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Is This a Room

May just be the first time that an unclassified FBI transcript of an interrogation has been turned into an evening in the theater.    

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TL Thompson, Pete Simpson and Emily Davis in a scene from “Is This a Room” (Photo credit: Carol Rosegg)

Victor Gluck, Editor-in-Chief

Victor Gluck, Editor-in-Chief

Is This a Room is not the first time a transcript has been put on stage but it may just be the first time that an unclassified FBI transcript of an interrogation has been turned into an evening in the theater. Conceived and directed by Tina Satter, artistic director of the Obie Award winning Half Straddle theater company, Is This a Room is a dramatization of a verbatim transcript (with redacted portions suggested by blackouts) of 25-year-old former American Intelligence specialist Reality Winner who was arrested on suspicion of leaking an intelligence report about Russian interference in the 2016 United States election to the news website The Intercept. Her eventual sentence of five years and three months in prison for violating the Espionage Act is reputedly the longest ever imposed for an unauthorized release of government information to the media.

The performance at the Vineyard Theatre is that four-character transcript with Winner (played by Emily Davis), lead FBI Special Agent Justin C. Garrick (Pete Simpson), Agent R. Wallace Taylor (TL Thompson) and “Unknown Male” (i.e. an unidentified FBI agent played by Becca Blackwell.) it covers a time period on June 3, 2017 in Augusta, Georgia, when FBI agents showed up at the home of Winner to interrogate her.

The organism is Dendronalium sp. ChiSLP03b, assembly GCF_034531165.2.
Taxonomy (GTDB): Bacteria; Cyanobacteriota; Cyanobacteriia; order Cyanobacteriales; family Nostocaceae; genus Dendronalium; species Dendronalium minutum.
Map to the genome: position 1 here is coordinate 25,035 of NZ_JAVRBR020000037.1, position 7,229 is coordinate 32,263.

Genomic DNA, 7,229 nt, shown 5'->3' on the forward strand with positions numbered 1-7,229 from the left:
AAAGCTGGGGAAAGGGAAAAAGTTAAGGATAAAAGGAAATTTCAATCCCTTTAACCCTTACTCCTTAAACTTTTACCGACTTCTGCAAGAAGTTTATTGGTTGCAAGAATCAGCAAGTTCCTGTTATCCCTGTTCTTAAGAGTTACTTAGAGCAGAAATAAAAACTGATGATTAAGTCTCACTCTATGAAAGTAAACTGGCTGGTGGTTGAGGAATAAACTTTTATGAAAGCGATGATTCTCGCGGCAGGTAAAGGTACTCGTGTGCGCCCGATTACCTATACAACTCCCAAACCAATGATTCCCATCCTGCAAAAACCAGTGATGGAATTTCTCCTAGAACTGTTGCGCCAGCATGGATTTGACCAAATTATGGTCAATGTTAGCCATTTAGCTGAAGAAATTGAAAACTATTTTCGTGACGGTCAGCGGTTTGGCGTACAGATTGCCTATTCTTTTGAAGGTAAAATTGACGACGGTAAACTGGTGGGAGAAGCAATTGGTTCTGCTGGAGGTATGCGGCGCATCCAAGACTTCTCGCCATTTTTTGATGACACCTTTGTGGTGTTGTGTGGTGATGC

The performances as well as the dialogue are cool and unemotional as you might expect from four professionals used to doing their jobs, until about three quarters of the way through when Winner confesses to having mailed out the document that they have been asking her about after admitting that she had printed it out to read it. From then on for the last 15 minutes, the tension rises as it become obvious that Winner will not be allowed to go home.

Pete Simpson (back to camera), Emily Davis and TL Thompson in a scene from “Is This a Room” (Photo credit: Carol Rosegg)

There are three problems with this material as a stage play. Firstly, we are not told what it is that Winner is supposed to have xeroxed and the consequences of her apparently having sent it to the media. It now appears to have been the first published proof that the Russians had hacked the 2016 U.S. election but that is not discussed in the dialogue as this is a preliminary investigation. The play either needs program notes or sends the viewers home do some research on their own. This is not a story that will be known to most members of the audience.

The second problem is that since it is a transcript it is not very dramatic, going back over the same material again and again, trying to catch Winner out or be careful to cover all legal bases. The dialogue remains mundane for most of the performance: questions about how long Winner has lived in this house, her early career in the Air Force, her pets (a cat and a dog who might attack the FBI agents – all men), her recent vacation to Costa Rica, etc. The agents never raise their voices or the temperature. As directed by Satter, it is a very chilly performance, intentionally so.